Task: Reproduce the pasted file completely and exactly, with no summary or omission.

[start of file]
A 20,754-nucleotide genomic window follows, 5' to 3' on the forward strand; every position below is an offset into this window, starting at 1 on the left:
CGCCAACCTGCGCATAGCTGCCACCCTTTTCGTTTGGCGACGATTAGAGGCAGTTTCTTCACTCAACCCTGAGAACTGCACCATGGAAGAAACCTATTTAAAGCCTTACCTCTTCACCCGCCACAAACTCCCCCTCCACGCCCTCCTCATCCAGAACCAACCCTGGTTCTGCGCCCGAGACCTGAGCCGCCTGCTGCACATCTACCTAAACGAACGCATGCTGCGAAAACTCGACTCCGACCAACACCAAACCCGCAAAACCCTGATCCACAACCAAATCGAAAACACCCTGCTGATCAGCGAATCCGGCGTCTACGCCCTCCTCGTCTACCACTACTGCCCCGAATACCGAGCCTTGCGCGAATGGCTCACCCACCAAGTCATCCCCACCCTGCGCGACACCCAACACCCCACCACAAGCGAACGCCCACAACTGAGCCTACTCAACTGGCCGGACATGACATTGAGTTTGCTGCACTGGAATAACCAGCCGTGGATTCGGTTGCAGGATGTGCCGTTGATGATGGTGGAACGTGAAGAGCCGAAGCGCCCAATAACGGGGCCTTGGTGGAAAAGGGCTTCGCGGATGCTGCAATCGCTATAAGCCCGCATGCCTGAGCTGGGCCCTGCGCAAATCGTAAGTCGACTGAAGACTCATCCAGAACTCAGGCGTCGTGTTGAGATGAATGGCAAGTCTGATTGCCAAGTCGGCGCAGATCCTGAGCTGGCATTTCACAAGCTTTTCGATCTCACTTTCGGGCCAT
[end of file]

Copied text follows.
A 20,754-nucleotide genomic window follows, 5' to 3' on the forward strand; every position below is an offset into this window, starting at 1 on the left:
CGCCAACCTGCGCATAGCTGCCACCCTTTTCGTTTGGCGACGATTAGAGGCAGTTTCTTCACTCAACCCTGAGAACTGCACCATGGAAGAAACCTATTTAAAGCCTTACCTCTTCACCCGCCACAAACTCCCCCTCCACGCCCTCCTCATCCAGAACCAACCCTGGTTCTGCGCCCGAGACCTGAGCCGCCTGCTGCACATCTACCTAAACGAACGCATGCTGCGAAAACTCGACTCCGACCAACACCAAACCCGCAAAACCCTGATCCACAACCAAATCGAAAACACCCTGCTGATCAGCGAATCCGGCGTCTACGCCCTCCTCGTCTACCACTACTGCCCCGAATACCGAGCCTTGCGCGAATGGCTCACCCACCAAGTCATCCCCACCCTGCGCGACACCCAACACCCCACCACAAGCGAACGCCCACAACTGAGCCTACTCAACTGGCCGGACATGACATTGAGTTTGCTGCACTGGAATAACCAGCCGTGGATTCGGTTGCAGGATGTGCCGTTGATGATGGTGGAACGTGAAGAGCCGAAGCGCCCAATAACGGGGCCTTGGTGGAAAAGGGCTTCGCGGATGCTGCAATCGCTATAAGCCCGCATGCCTGAGCTGGGCCCTGCGCAAATCGTAAGTCGACTGAAGACTCATCCAGAACTCAGGCGTCGTGTTGAGATGAATGGCAAGTCTGATTGCCAAGTCGGCGCAGATCCTGAGCTGGCATTTCACAAGCTTTTCGATCTCACTTTCGGGCCAT